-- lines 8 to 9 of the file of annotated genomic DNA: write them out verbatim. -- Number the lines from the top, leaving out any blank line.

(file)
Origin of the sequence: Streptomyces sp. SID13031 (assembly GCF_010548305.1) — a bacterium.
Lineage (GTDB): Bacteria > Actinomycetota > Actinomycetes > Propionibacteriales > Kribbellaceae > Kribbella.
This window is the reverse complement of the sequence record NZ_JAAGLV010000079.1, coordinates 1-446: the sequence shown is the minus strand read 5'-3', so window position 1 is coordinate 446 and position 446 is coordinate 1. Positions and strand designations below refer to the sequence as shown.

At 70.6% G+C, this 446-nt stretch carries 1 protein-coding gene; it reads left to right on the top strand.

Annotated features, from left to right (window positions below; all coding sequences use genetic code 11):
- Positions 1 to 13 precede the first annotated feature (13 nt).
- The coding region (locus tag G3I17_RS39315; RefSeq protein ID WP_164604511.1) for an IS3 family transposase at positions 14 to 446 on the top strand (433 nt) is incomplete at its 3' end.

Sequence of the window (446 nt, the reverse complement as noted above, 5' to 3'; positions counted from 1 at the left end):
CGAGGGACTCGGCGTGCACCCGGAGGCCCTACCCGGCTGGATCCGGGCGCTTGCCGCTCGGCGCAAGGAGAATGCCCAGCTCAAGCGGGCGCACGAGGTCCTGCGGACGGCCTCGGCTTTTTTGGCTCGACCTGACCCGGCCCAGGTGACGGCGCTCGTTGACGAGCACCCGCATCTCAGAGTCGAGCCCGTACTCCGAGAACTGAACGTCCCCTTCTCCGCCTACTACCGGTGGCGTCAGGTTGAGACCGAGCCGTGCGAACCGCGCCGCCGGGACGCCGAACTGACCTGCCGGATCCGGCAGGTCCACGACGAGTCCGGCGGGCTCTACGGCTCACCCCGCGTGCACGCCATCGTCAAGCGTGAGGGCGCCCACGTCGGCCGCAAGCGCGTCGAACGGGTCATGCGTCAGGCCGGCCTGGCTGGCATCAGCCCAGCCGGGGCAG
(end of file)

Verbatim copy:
Sequence of the window (446 nt, the reverse complement as noted above, 5' to 3'; positions counted from 1 at the left end):
CGAGGGACTCGGCGTGCACCCGGAGGCCCTACCCGGCTGGATCCGGGCGCTTGCCGCTCGGCGCAAGGAGAATGCCCAGCTCAAGCGGGCGCACGAGGTCCTGCGGACGGCCTCGGCTTTTTTGGCTCGACCTGACCCGGCCCAGGTGACGGCGCTCGTTGACGAGCACCCGCATCTCAGAGTCGAGCCCGTACTCCGAGAACTGAACGTCCCCTTCTCCGCCTACTACCGGTGGCGTCAGGTTGAGACCGAGCCGTGCGAACCGCGCCGCCGGGACGCCGAACTGACCTGCCGGATCCGGCAGGTCCACGACGAGTCCGGCGGGCTCTACGGCTCACCCCGCGTGCACGCCATCGTCAAGCGTGAGGGCGCCCACGTCGGCCGCAAGCGCGTCGAACGGGTCATGCGTCAGGCCGGCCTGGCTGGCATCAGCCCAGCCGGGGCAG